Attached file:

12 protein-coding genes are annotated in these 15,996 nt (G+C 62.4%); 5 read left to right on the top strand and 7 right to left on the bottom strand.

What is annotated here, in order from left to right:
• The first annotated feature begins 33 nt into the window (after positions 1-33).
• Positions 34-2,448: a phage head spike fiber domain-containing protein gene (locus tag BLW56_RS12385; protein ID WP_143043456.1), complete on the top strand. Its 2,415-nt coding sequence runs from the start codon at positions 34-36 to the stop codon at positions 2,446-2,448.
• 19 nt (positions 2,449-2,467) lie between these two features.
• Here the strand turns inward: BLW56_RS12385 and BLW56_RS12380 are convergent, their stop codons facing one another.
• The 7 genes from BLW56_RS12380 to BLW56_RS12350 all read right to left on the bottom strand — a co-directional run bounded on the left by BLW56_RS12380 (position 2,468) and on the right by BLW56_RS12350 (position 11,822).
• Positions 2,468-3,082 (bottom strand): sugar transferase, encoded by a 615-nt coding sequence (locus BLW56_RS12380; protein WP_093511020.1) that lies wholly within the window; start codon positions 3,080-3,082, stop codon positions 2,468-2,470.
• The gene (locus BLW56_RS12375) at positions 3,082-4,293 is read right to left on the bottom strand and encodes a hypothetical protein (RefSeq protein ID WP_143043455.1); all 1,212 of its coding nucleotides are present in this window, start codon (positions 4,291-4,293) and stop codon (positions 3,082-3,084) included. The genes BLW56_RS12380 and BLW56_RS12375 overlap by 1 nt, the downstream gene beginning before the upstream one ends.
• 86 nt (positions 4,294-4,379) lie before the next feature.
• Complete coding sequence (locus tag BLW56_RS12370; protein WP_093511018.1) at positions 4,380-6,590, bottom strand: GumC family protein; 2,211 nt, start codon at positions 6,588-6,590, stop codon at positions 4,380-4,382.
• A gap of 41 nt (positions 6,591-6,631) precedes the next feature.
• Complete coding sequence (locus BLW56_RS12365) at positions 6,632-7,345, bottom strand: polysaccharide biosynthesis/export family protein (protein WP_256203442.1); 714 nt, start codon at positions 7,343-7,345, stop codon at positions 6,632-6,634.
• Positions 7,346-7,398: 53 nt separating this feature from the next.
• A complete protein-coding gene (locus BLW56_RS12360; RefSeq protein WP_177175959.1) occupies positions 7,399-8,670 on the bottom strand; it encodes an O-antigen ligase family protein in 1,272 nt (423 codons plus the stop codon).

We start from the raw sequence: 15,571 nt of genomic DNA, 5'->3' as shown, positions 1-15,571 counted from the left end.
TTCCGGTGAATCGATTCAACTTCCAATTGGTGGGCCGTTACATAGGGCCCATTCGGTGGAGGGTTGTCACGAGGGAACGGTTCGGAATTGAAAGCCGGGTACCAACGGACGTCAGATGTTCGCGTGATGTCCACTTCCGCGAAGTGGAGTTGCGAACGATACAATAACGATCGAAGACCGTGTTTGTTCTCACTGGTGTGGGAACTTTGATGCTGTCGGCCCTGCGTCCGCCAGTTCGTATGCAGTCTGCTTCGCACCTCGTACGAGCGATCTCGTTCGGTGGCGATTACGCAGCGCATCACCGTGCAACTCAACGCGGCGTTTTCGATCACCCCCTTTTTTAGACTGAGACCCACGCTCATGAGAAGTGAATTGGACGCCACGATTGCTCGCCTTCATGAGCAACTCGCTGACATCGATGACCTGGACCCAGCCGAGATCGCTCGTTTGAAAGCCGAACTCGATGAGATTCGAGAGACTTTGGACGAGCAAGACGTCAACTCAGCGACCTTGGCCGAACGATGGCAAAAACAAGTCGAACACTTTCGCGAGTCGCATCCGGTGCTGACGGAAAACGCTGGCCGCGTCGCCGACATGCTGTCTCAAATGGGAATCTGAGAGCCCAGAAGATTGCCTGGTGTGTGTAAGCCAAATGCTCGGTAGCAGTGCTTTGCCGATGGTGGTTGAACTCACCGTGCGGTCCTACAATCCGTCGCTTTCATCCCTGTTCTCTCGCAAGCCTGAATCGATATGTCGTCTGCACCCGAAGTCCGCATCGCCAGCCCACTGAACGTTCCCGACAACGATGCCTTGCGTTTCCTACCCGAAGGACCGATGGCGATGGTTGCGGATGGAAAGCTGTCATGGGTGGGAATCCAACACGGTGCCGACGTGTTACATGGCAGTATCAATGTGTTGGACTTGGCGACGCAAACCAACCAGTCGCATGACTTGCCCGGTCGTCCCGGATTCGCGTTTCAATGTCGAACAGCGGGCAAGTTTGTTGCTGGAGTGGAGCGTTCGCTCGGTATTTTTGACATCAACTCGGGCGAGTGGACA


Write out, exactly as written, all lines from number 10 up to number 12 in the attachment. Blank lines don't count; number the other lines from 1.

• 86 nt (positions 4,294-4,379) lie before the next feature.
• Complete coding sequence (locus tag BLW56_RS12370; protein WP_093511018.1) at positions 4,380-6,590, bottom strand: GumC family protein; 2,211 nt, start codon at positions 6,588-6,590, stop codon at positions 4,380-4,382.
• A gap of 41 nt (positions 6,591-6,631) precedes the next feature.